For many cannabis executives, the pull of becoming a multi-state operator and developing a national brand is a prospect too enticing to pass up.
At Copperstate Farms, one of Arizona’s largest vertically integrated cannabis companies, CEO Pankaj Talwar felt that draw, but recognized the pitfalls of growing too fast, stretching a management team too thin and trying to maintain a level of quality and efficiency in multiple, disparate markets spread across the United States.
“I don’t think I can take advantage of synergies by having people on a plane all the time,” he says.
The decision to forego the land-grab strategy of many multi-state operators has allowed Copperstate Farms to focus its energy and become cash-flow positive and EBITDA positive, while growing revenue by 260% from 2019 to 2020.
And now, with Arizona transitioning to an adult-use market, opportunity for growth, even within the confines of the Grand Canyon State, are wide open.
Countdown to New Customers
Perhaps more than any other company in Arizona, Copperstate Farms is well-situated to flip the switch from medical to recreational. The company has four dispensaries in the Phoenix metro area, the infrastructure to ramp up production and the cash-flow needed to capitalize on expansion opportunities.
“I kind of have this philosophy of sleeping in our running shoes (on election night),” marketing director Allie Marconi says, “because we’re going to be hitting the ground running.”
With 40 acres under glass, Copperstate Farms has one of the largest cannabis greenhouses in North America. Recent renovations have tripled its production capacity, making Copperstate Farms one of the top wholesalers in the state, in addition to supplying its own Sol Flower-branded storefronts.
One day after the November election, in which Arizona voters overwhelmingly passed legalization measure Proposition 207, Copperstate Farms completed the acquisition of two Level Up dispensaries, giving the company a total of four retail stores. The Level Up shops in Tempe and Scottsdale — which were founded under the Level Up brand, then sold to MedMen, then reclaimed by Level Up, before being sold again in an online auction — will now operate under the Sol Flower banner, complementing the company’s original dispensaries in Tempe and Sun City.
Talwar says Sol Flower was designed with an adult-use market in mind. Each location brings something different to the company’s portfolio.
With two stores in Tempe, Sol Flower is conveniently located near Arizona State University — one of the largest colleges in the U.S. with nearly 100,000 students, staff and faculty. An expansion project had been started at the former Level Up store in Tempe, that will now be built out into a 5,000-square-foot flagship store for Sol Flower.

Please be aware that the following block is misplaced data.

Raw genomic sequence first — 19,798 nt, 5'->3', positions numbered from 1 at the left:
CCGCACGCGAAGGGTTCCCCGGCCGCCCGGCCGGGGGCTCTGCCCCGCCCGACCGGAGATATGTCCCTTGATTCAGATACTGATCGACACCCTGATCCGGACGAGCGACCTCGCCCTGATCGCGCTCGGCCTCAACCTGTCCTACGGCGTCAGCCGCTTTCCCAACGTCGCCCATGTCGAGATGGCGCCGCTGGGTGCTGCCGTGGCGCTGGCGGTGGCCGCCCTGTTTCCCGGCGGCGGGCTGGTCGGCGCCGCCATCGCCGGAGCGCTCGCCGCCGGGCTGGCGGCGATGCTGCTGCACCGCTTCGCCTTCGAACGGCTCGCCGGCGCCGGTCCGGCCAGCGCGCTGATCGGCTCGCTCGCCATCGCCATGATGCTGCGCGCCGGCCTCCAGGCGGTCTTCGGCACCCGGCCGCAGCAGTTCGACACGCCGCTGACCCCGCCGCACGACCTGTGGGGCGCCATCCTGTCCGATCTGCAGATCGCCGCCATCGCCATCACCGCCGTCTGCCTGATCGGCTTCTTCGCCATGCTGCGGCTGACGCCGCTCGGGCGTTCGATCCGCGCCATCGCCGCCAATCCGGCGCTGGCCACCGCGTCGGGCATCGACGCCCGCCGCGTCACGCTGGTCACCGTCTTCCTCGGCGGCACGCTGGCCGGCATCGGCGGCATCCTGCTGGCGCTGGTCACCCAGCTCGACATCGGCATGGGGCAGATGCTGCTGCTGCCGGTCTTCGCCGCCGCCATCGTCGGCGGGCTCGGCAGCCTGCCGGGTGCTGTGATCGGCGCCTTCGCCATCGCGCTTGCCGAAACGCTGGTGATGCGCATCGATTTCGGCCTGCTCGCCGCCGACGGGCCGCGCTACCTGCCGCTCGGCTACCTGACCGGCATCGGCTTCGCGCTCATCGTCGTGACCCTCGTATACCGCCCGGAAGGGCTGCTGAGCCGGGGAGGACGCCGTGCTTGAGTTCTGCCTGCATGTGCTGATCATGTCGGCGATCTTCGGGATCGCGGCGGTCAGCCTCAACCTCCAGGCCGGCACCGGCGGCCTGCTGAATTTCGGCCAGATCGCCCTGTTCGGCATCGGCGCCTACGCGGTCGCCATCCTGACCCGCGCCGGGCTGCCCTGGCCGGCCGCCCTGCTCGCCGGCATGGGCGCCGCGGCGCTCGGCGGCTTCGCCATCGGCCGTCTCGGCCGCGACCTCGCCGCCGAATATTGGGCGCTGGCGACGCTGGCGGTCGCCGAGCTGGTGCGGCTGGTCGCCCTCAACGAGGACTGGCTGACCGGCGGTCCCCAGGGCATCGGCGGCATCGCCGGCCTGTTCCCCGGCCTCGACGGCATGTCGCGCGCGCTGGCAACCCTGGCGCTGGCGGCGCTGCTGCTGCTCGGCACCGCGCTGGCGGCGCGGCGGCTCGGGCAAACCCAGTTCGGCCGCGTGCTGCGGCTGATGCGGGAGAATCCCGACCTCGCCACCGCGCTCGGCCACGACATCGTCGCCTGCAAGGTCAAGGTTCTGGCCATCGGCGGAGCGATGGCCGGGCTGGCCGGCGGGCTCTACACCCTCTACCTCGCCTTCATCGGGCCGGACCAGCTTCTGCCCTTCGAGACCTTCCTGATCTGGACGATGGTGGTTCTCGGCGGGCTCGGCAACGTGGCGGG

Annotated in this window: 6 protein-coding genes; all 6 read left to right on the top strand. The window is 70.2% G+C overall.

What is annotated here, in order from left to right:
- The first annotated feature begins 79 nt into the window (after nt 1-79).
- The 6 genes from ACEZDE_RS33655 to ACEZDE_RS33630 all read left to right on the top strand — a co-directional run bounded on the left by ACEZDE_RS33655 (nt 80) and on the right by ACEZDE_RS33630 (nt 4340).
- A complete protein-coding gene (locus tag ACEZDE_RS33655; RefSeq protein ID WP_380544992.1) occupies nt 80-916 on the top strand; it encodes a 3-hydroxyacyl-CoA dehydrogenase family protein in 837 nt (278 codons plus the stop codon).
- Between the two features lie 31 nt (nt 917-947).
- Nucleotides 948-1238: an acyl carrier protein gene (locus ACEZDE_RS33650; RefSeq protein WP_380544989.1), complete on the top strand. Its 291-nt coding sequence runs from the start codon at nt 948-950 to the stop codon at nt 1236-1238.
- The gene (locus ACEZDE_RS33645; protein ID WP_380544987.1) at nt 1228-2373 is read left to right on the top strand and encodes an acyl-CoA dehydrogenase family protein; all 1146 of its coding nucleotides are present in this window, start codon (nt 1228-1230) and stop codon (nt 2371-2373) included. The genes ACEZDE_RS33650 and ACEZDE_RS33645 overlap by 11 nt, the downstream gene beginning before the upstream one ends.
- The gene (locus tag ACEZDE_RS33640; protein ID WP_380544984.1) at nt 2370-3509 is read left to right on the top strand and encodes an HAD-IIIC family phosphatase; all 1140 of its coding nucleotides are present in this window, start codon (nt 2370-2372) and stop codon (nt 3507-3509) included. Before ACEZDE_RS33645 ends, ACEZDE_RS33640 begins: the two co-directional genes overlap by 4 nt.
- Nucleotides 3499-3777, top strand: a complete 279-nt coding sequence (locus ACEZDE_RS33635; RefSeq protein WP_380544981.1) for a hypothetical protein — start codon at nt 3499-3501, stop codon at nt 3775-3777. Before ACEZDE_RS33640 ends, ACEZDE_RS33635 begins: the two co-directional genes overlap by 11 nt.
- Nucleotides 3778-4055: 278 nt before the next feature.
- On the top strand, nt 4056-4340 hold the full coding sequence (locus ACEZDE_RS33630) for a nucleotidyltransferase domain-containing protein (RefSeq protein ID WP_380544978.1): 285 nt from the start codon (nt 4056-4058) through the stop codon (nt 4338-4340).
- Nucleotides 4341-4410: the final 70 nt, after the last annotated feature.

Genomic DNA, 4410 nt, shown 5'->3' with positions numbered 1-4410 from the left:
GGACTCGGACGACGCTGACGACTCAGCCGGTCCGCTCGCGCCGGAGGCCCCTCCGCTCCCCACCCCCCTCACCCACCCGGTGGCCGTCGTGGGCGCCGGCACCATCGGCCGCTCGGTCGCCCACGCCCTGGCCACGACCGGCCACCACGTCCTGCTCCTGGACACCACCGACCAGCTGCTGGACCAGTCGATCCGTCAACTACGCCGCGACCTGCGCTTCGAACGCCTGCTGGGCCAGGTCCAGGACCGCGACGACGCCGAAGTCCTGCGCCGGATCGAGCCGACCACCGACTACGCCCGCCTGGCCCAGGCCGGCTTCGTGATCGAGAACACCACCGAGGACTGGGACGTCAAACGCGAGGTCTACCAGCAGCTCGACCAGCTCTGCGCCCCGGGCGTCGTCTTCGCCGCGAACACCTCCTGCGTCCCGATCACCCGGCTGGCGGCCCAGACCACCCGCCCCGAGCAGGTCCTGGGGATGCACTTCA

The Sol Flower dispensary in Sun City, a community with a large population of retirees, is a multiuse facility that includes a café and educational spaces that are open to the public. A glass wall separates the dispensary from the public spaces to eliminate some of the intimidation of cannabis retail.
“We believe we’re creating a safe way for the cannabis-curious to learn more about cannabis,” Talwar says.
The Scottsdale store is one of the more iconic dispensaries in the region. With its stylish interior and repurposed airplane parts that pay homage to the nearby Scottsdale Airport, the former Level Up location pioneered the jewelry store/cannabis shop style that is now more common in recreational markets. But it remains to be seen whether the shop retains its high-end, original design under the Sol Flower brand.
“The finishings are so well-done, and to get it to the Sol Flower look and feel would be quite a bit of money,” Talwar says, adding that he’s not convinced that’s the best use of the company’s capital right now. So it’s a decision that is being put off for now, while the company focuses on the Tempe upgrade and overhaul.
Marconi says it will be interesting to see how traffic changes once adult-use sales begin, which could happen as early as March, though Q2 seems a safer bet. Sol Flower’s first Tempe store had been averaging about 1,000 patients every Friday before the election.
“What is a Friday going to look like when everything is up and running on all cylinders? For us, know that customer service is such a priority, we need to make sure that if we do have double the people coming through the door, that we don’t sacrifice that hospitable, great experience,” she says.
And for the company’s resident chef, Aaron Chamberlain, the recreational market opens up a whole new world of possibilities for infused products.
“We’re just barely scratching the surface as far as where we want to go,” he says.
With more than three decades of experience in the food industry, Chamberlain took somewhat of a backwards approach to creating cannabis edibles. Chamberlain is the CEO of Good Things Coming, the in-house edibles brand for Copperstate Farms. Because he didn’t come from the cannabis world, he inadvertently created a recreational product for a medical market — a lower potency edible that focused on high-quality ingredients, like real chocolate, organic honey and locally sourced lavender.